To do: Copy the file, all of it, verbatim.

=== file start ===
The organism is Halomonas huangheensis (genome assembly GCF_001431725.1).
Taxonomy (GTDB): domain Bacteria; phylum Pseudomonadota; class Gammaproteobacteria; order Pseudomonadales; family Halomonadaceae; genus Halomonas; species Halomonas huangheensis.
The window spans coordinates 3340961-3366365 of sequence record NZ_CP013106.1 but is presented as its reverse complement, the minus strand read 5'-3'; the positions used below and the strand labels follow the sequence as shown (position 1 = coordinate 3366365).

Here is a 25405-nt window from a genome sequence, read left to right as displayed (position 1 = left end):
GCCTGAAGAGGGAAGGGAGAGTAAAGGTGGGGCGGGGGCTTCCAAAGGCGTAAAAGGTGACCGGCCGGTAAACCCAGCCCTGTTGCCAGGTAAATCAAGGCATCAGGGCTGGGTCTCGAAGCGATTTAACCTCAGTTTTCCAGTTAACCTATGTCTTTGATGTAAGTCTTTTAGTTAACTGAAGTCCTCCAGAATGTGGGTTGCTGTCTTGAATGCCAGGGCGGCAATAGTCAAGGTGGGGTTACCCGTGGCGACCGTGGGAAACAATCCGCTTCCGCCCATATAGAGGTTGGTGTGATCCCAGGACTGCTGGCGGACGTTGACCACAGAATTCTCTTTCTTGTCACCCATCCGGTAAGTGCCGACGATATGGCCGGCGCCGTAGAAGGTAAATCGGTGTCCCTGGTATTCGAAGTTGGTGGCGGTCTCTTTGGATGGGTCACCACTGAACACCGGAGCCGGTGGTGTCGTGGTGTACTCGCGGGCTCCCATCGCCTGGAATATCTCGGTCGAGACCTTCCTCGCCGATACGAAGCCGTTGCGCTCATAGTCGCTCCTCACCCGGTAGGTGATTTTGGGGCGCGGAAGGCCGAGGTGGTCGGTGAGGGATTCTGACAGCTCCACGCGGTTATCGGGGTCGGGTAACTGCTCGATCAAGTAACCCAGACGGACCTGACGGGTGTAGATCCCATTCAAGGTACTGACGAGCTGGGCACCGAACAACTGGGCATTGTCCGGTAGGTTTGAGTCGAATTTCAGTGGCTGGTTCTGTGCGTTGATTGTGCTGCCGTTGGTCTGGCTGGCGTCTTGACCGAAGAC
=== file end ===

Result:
The organism is Halomonas huangheensis (genome assembly GCF_001431725.1).
Taxonomy (GTDB): domain Bacteria; phylum Pseudomonadota; class Gammaproteobacteria; order Pseudomonadales; family Halomonadaceae; genus Halomonas; species Halomonas huangheensis.
The window spans coordinates 3340961-3366365 of sequence record NZ_CP013106.1 but is presented as its reverse complement, the minus strand read 5'-3'; the positions used below and the strand labels follow the sequence as shown (position 1 = coordinate 3366365).

Here is a 25405-nt window from a genome sequence, read left to right as displayed (position 1 = left end):
GCCTGAAGAGGGAAGGGAGAGTAAAGGTGGGGCGGGGGCTTCCAAAGGCGTAAAAGGTGACCGGCCGGTAAACCCAGCCCTGTTGCCAGGTAAATCAAGGCATCAGGGCTGGGTCTCGAAGCGATTTAACCTCAGTTTTCCAGTTAACCTATGTCTTTGATGTAAGTCTTTTAGTTAACTGAAGTCCTCCAGAATGTGGGTTGCTGTCTTGAATGCCAGGGCGGCAATAGTCAAGGTGGGGTTACCCGTGGCGACCGTGGGAAACAATCCGCTTCCGCCCATATAGAGGTTGGTGTGATCCCAGGACTGCTGGCGGACGTTGACCACAGAATTCTCTTTCTTGTCACCCATCCGGTAAGTGCCGACGATATGGCCGGCGCCGTAGAAGGTAAATCGGTGTCCCTGGTATTCGAAGTTGGTGGCGGTCTCTTTGGATGGGTCACCACTGAACACCGGAGCCGGTGGTGTCGTGGTGTACTCGCGGGCTCCCATCGCCTGGAATATCTCGGTCGAGACCTTCCTCGCCGATACGAAGCCGTTGCGCTCATAGTCGCTCCTCACCCGGTAGGTGATTTTGGGGCGCGGAAGGCCGAGGTGGTCGGTGAGGGATTCTGACAGCTCCACGCGGTTATCGGGGTCGGGTAACTGCTCGATCAAGTAACCCAGACGGACCTGACGGGTGTAGATCCCATTCAAGGTACTGACGAGCTGGGCACCGAACAACTGGGCATTGTCCGGTAGGTTTGAGTCGAATTTCAGTGGCTGGTTCTGTGCGTTGATTGTGCTGCCGTTGGTCTGGCTGGCGTCTTGACCGAAGAC